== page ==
Thematic investing can offer a low correlation of relative returns to traditional growth strategies, and negative correlation of relative returns to traditional value strategies, offering diversification for investors.

  • Low –Theme Products

Technologies, services, and solutions that are immaterial to global revenues and/or growth, but are one factor, among others, for the business model, strategy and research and development ( ) of a company.

  • Longevity Economy

Represents the economic power of the demographic age group over 50, whose economic activity, now sitting at about $7 trillion, is expected to double to about $13.5 trillion by 2030.


  • Macroeconomic

A division of economics, studying the overall performance and behaviour of an economy, encompassing the changes in all aspects of the economy, including employment rate, inflation, growth rate, etc.

  • MSCI World Index

A central, global index covering thousands of stocks and commodities in various categories.  Used by fund managers worldwide as the measuring stick for the performance of portfolios.

  • Megatrends

Global economic forces (such as the rise of e-commerce or social shifts (millennials), impacting businesses and economies, societies, cultures and lives.

  • Opportunity Sets

All the conceivable expected returns, as well as standard deviations, resulting from the construction of portfolios.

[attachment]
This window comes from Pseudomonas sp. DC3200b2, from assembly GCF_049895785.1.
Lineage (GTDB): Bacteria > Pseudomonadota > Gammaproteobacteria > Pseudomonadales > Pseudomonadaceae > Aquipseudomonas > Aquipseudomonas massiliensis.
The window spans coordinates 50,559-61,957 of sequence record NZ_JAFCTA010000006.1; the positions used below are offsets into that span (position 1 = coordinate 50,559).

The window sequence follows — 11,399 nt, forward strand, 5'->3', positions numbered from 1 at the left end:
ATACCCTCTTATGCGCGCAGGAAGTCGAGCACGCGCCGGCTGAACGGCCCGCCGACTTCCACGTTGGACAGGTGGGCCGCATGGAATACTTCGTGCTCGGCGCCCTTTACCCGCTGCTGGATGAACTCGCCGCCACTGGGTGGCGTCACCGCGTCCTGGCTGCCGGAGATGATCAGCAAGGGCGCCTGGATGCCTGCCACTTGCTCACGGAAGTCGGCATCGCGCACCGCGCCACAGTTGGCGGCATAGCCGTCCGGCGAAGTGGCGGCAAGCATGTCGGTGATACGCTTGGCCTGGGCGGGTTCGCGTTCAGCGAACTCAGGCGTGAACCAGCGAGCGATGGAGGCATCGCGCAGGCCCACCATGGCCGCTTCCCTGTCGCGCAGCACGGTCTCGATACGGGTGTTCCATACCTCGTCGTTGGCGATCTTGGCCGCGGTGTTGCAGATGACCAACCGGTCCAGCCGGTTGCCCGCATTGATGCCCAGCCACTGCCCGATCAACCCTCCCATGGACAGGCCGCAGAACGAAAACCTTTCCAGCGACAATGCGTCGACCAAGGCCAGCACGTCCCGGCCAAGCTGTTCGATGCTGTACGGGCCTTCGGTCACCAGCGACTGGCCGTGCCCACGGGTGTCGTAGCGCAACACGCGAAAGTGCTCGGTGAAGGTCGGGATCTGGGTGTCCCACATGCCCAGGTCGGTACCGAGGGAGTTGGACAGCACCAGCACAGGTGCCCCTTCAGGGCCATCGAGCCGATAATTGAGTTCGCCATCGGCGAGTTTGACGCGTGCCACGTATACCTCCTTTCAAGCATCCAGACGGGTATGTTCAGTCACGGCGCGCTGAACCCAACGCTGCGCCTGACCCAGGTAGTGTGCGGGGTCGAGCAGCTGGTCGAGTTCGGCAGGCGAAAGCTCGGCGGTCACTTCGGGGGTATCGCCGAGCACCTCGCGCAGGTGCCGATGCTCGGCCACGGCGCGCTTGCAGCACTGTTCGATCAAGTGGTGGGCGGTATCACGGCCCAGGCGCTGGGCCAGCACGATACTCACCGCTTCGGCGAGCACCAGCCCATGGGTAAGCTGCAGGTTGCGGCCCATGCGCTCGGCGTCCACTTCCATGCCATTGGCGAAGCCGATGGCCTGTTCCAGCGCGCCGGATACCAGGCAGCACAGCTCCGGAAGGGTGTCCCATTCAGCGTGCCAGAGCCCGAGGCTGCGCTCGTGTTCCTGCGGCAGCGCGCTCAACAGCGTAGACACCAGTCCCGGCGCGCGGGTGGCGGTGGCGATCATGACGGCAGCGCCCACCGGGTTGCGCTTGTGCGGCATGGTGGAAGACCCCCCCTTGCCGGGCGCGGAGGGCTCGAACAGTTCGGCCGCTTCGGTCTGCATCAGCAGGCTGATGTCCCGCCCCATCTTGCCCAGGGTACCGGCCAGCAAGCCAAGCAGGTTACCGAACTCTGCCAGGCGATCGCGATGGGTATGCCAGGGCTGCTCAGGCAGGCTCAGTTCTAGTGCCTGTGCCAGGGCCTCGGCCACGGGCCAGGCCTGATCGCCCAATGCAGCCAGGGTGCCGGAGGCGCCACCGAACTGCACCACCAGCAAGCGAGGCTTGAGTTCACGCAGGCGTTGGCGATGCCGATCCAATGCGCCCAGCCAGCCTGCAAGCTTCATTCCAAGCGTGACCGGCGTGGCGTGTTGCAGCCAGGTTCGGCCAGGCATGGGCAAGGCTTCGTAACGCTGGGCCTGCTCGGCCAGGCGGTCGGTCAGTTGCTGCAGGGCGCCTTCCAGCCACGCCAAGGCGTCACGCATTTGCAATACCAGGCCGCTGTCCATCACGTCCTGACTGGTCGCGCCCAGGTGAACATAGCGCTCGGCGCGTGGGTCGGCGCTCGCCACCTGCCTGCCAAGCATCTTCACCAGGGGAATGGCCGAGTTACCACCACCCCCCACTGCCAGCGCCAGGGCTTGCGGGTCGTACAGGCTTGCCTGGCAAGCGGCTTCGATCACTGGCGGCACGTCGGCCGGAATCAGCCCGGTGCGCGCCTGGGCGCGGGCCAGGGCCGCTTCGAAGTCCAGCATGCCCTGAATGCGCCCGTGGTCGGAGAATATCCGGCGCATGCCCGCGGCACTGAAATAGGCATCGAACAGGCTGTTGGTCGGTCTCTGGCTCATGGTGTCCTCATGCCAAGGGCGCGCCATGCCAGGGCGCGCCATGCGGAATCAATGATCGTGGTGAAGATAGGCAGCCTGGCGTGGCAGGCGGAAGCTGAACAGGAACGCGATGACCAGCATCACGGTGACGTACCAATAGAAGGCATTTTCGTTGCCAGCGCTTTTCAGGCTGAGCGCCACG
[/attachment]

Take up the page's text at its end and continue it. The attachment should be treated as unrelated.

• Population Growth

The projected growth in population that exerts pressure on the global food supplies, land and global warming.

  • Portfolio Construction

Choice of themes, segments or areas based on market trends.

  • Rapid Change

The constant focus on secular changes and disruptive innovation can offer a portfolio hedge in a rapidly changing world and complement traditional index-based strategies


  • Sharpe Ratio

It is a measure of the risk-adjusted return of a theme. You can analyse the risk-return characteristics of every theme by the Sharpe Ratio. It explains whether the returns achieved in a theme are due to too much risk or smart investment decisions. On our platform, we have given a ranking from 1 to 3, with 3 being the highest risk ranking.

  • Super Cycle of Credit

The continuous cycle of financial credit, which ended in the global financial crisis of 2007.

  • Top-down/Bottom-up Investing

Top-down investment firstly analyses economic and global trends, then developments affecting particular industries, and finally which companies are expected to outperform in those industries, and investing on that basis. Bottom-up investment focuses primarily on companies to determine where to invest, with little emphasis given to economic trends.


  • Urbanisation

The shift of population from city centres or rural areas to the suburbs.

  • Wrap Account

A method to consolidate an investor’s portfolio, for a fee.  The fee covers all management expenses & commissions for the account and is considered less costly than a brokerage account fee.


As thematic investing continues to grow in popularity among investors rapidly, the demand for reliable, diverse investment capabilities are more in demand than ever.  With eToro’s Top Trader CopyFunds and Market CopyFunds, long-term, low-risk investors are empowered to manage their long-term thematic investment portfolios with diverse themes and asset allocation suited to each investor’s preferred investment strategy.